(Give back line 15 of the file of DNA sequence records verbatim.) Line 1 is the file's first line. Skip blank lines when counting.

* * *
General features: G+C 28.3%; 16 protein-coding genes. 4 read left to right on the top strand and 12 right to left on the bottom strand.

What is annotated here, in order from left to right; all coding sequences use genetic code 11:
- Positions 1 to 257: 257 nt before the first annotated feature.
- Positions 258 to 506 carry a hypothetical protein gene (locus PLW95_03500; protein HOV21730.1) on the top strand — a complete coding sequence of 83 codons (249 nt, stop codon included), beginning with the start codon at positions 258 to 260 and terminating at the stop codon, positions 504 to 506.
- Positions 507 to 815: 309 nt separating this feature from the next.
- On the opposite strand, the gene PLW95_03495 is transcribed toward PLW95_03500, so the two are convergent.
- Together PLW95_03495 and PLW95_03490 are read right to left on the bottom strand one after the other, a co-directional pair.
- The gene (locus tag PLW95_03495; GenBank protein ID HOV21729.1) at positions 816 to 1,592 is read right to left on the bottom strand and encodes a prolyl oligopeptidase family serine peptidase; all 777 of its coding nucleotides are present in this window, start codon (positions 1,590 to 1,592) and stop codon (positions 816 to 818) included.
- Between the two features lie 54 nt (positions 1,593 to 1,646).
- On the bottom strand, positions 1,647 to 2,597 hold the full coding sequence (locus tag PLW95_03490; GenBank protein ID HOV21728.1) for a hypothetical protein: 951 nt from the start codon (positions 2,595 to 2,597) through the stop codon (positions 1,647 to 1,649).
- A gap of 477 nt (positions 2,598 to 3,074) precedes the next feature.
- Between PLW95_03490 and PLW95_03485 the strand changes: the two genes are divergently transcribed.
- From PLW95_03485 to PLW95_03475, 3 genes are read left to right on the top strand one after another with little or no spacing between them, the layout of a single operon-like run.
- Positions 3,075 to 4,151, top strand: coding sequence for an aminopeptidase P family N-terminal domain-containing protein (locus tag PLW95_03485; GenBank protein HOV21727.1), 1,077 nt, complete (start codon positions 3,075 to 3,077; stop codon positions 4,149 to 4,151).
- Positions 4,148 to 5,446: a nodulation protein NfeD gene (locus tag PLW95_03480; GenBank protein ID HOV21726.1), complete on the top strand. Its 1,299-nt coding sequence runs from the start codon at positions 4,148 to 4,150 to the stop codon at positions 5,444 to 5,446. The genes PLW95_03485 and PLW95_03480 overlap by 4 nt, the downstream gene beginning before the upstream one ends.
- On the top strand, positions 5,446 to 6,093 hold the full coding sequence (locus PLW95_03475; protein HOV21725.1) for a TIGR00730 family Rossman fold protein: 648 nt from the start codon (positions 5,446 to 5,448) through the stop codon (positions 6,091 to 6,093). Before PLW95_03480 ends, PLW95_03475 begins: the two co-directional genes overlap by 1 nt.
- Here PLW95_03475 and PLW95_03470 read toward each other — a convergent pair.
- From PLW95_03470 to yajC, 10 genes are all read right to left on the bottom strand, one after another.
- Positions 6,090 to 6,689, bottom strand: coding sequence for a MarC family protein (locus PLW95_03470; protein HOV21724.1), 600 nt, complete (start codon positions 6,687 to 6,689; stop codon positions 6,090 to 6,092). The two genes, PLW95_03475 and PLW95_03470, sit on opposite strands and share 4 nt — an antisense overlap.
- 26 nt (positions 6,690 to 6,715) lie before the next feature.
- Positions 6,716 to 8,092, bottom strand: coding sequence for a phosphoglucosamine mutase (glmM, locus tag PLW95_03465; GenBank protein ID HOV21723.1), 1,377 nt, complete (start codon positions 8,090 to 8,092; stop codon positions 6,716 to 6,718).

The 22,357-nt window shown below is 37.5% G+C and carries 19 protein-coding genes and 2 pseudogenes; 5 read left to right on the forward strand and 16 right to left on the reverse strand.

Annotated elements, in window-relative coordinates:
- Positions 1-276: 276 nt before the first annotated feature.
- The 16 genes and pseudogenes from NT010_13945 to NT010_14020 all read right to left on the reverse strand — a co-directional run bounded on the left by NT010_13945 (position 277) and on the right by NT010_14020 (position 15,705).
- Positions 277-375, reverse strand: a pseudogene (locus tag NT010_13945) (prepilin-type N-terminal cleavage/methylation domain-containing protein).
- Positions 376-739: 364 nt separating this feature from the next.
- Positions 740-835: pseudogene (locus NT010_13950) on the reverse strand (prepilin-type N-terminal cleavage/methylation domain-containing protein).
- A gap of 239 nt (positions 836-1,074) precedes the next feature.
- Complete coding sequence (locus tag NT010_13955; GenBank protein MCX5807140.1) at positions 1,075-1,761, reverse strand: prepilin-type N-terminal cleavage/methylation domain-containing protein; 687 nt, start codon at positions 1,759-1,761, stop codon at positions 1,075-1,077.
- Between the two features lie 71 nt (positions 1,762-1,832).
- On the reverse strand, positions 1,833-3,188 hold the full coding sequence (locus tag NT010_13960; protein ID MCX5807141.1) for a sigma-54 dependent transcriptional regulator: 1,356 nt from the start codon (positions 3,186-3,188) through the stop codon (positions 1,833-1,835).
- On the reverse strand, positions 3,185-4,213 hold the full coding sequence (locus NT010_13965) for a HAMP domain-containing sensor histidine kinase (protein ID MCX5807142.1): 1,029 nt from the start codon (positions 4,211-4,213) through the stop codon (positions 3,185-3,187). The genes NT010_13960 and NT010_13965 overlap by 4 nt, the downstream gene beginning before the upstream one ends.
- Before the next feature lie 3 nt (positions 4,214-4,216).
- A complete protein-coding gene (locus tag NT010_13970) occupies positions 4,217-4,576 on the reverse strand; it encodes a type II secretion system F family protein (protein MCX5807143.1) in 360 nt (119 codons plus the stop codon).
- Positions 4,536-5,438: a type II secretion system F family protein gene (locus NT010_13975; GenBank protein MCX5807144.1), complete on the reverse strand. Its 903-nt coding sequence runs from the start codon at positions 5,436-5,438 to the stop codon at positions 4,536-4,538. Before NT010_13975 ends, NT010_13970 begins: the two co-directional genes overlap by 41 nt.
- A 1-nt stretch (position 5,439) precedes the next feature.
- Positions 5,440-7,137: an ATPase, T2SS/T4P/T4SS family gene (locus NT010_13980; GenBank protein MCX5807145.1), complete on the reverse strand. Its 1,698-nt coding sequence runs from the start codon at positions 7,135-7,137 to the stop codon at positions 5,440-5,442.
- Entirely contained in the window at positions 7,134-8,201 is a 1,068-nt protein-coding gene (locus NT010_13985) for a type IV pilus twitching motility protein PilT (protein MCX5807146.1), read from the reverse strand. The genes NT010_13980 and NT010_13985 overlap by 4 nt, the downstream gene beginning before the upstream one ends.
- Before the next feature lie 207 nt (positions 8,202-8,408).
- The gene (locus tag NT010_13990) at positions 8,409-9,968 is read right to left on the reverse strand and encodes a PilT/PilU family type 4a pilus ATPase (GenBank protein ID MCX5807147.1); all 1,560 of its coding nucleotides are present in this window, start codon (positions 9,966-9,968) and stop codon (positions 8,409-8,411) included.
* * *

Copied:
- Positions 4,148 to 5,446: a nodulation protein NfeD gene (locus tag PLW95_03480; GenBank protein ID HOV21726.1), complete on the top strand. Its 1,299-nt coding sequence runs from the start codon at positions 4,148 to 4,150 to the stop codon at positions 5,444 to 5,446. The genes PLW95_03485 and PLW95_03480 overlap by 4 nt, the downstream gene beginning before the upstream one ends.